What Does a Bankruptcy Attorney Do?


The word bankruptcy conjures such terrible connotations that consumers miss the point: It provides creditor protection and debt relief.

A bankruptcy lawyer should protect your assets from debt collectors and find a solution to relieve you of financial obligations.

It’s possible to file for bankruptcy “pro se,” but statistics show you’ll be happier if you engage an attorney, whether you select Chapter 7 or Chapter 13 bankruptcy.

Ed Flynn of the American Bankruptcy Institute says lawyers represented customers in 91.5% of Chapter 7 cases filed in 2017. 96.2 percent of lawyers canceled clients’ debt. Four hundred twenty-eight thousand ninety-seven debt-free people left court.

People who represented themselves in Chapter 7 bankruptcy proceedings successfully 66.7% of the time.

Chapter 13 bankruptcy statistics are considerably worse. Only 2.3% of self-represented consumers won. When a lawyer represented a client in a Chapter 13 case, the success rate rose to 41.5% (debts dismissed after repayment plan).

If your financial situation has deteriorated and you need protection from creditors and debt relief, a bankruptcy lawyer can help.

What Should I Expect from a Bankruptcy Attorney?

Like other legal situations, bankruptcy is a process, and it’s best to have an attorney help you through it.

A good bankruptcy attorney will provide you peace of mind with these four things:

  • A free consultation to review your situation.
  • Advice on bankruptcy filing alternatives
  • Filing bankruptcy documents
  • Representation when the case goes to court.

A bankruptcy interview with a lawyer lasts 30-60 minutes. Couples should come together so all inquiries can be answered honestly and truthfully. The attorney can explain your alternatives, including filing bankruptcy without a spouse.

Guessing how much and who you owe is risky. The attorney will require proof of your assets and debts. If you want an honest assessment, don’t hold back. Your attorney’s advice is only as good as the facts you offer.

As soon as the attorney has enough evidence to examine your case, he should advise you. A good attorney won’t always suggest bankruptcy. Possible solutions include debt settlement or a debt management program.

If you file bankruptcy, your attorney will file court documents. Remember that the attorney is there to preserve your assets, so let them know what matters most to you.

The type of bankruptcy determines the next step. In a Chapter 7 case, a trustee will consider your bankruptcy petition. Your lawyer has usually done all the difficult lifting. When you utilize an attorney, these sessions are painless because you provide detailed schedules and supporting documentation.

Chap. 13 cases can be tough. You must meet with the Chapter 13 trustee and present a court-approved Chapter 13 Plan. Most non-lawyers struggle with this aspect. To be “confirmed,” your Chapter 13 Plan must meet all Bankruptcy Code standards.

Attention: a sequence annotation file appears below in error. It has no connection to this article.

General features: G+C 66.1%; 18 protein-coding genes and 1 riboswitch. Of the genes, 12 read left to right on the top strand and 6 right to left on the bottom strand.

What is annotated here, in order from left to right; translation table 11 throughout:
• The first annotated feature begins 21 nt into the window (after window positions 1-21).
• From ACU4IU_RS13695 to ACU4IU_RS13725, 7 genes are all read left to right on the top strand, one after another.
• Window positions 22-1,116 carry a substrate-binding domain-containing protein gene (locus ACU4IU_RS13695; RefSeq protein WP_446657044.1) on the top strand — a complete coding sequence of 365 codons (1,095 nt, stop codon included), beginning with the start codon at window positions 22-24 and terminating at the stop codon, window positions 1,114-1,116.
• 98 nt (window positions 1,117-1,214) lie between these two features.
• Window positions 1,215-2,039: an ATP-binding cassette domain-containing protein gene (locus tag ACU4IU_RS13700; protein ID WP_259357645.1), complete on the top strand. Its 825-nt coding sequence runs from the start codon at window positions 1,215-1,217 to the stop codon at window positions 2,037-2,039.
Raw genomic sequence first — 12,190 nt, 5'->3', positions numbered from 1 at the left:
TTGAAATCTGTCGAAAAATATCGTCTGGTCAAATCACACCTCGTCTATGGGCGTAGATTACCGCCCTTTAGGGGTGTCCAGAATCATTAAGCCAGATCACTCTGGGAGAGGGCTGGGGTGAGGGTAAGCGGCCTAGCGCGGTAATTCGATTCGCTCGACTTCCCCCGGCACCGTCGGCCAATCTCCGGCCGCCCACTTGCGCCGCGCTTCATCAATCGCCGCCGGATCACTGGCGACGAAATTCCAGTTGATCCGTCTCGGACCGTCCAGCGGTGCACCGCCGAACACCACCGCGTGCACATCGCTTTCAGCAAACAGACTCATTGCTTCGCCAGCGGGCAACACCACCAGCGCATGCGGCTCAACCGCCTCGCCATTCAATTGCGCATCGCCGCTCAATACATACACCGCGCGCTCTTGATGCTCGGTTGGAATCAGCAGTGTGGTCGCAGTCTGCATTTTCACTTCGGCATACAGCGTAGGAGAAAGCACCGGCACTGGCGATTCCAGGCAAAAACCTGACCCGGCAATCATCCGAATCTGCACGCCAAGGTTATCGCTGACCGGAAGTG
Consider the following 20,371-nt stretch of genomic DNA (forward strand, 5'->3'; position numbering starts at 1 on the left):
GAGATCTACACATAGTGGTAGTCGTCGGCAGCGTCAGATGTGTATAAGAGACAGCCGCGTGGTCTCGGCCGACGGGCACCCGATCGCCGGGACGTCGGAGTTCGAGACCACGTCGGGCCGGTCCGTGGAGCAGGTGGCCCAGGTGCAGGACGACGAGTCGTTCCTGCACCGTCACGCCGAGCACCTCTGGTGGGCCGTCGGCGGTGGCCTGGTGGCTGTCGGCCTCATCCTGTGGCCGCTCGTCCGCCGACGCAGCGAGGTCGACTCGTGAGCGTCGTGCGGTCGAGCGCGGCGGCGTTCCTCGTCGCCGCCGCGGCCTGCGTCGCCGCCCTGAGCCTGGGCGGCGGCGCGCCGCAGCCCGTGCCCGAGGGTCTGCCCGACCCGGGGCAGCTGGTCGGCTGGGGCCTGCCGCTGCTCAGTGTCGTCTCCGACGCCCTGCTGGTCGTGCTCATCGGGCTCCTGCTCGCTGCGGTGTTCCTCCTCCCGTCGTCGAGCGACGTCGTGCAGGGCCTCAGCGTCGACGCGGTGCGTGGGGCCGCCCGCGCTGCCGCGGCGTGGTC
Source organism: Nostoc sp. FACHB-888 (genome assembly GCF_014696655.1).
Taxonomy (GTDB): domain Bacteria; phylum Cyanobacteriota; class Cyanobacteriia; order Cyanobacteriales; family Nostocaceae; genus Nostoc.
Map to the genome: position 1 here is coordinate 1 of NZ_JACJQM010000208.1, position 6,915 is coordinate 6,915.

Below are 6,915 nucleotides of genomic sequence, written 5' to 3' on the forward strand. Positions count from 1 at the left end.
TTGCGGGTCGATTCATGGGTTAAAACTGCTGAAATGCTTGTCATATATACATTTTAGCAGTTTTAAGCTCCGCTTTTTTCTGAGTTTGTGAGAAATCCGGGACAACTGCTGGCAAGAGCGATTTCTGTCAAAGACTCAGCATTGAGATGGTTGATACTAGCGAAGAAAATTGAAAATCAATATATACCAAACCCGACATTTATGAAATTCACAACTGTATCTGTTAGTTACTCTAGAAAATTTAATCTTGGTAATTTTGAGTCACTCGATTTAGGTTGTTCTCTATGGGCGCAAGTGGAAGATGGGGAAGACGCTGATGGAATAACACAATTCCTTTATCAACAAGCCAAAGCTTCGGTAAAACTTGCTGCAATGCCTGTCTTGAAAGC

Do I Need a Bankruptcy Attorney?

Hiring an attorney is a major advantage in filing for bankruptcy, as the American Bankruptcy Institute’s statistics show.

The math on this subject is overwhelming:

  • If you use an attorney, you are unlikely to be denied a discharge. One-third of self-filers aren’t discharged.
  • One in 50 Chapter 13 filers are discharged. Hiring a lawyer increases your chances of success to 4/10.

It’s evident why. Complex topic: bankruptcy. Consumers who say they don’t have money owe creditors. Both parties’ lawyers are seeking to win over the judges.

You could lose on minor blunders if you’re not acquainted with legal documents or arguing eloquently. A seasoned attorney knows what documents to file and when. A seasoned attorney knows the judges and what arguments to make.

Incorrectly completed documentation might have disastrous consequences. A paperwork error could cause the Chapter 7 trustee to sell your home. These blunders are rare when using an attorney but common for self-filers.

Hiring an attorney has a substantially greater success percentage than self-filing.

Signs That You Need a Bankruptcy Lawyer

Financial trouble rarely comes suddenly. It’s a gradual process with multiple warning flares.

If you ignore financial warnings, you may be forced to declare bankruptcy.

Some of the obvious signs that bankruptcy might be in your future include:

  • Overdue invoices get minimal monthly payments.
  • Your credit cards are maxed out, and debt is mounting.
  • You use credit cards to pay for groceries, rent, and utilities.
  • Monthly overdraft fees
  • Day and night, collectors call your home.
  • Unpaid debts have creditors suing or threatening to sue.
  • You don’t qualify for debt management or consolidation loans.
  • A job loss, divorce, or medical setback wrecks finances.

In many circumstances, bankruptcy can be a good debt-resolution choice. There are drawbacks. It can harm your credit for 7-10 years and prevent you from acquiring security clearances.

If you can’t fix your problems in five years, bankruptcy is possible.

How Much Do Bankruptcy Lawyers Charge?

Bankruptcy lawyer fees vary by form, complexity, and location.

A Chapter 7 bankruptcy costs $1,500 and Chapter 13 costs $3,500. Filing fees ($338 for Chapter 7; $313 for Chapter 13) and credit counselling and financial management courses cost $10 to $100.

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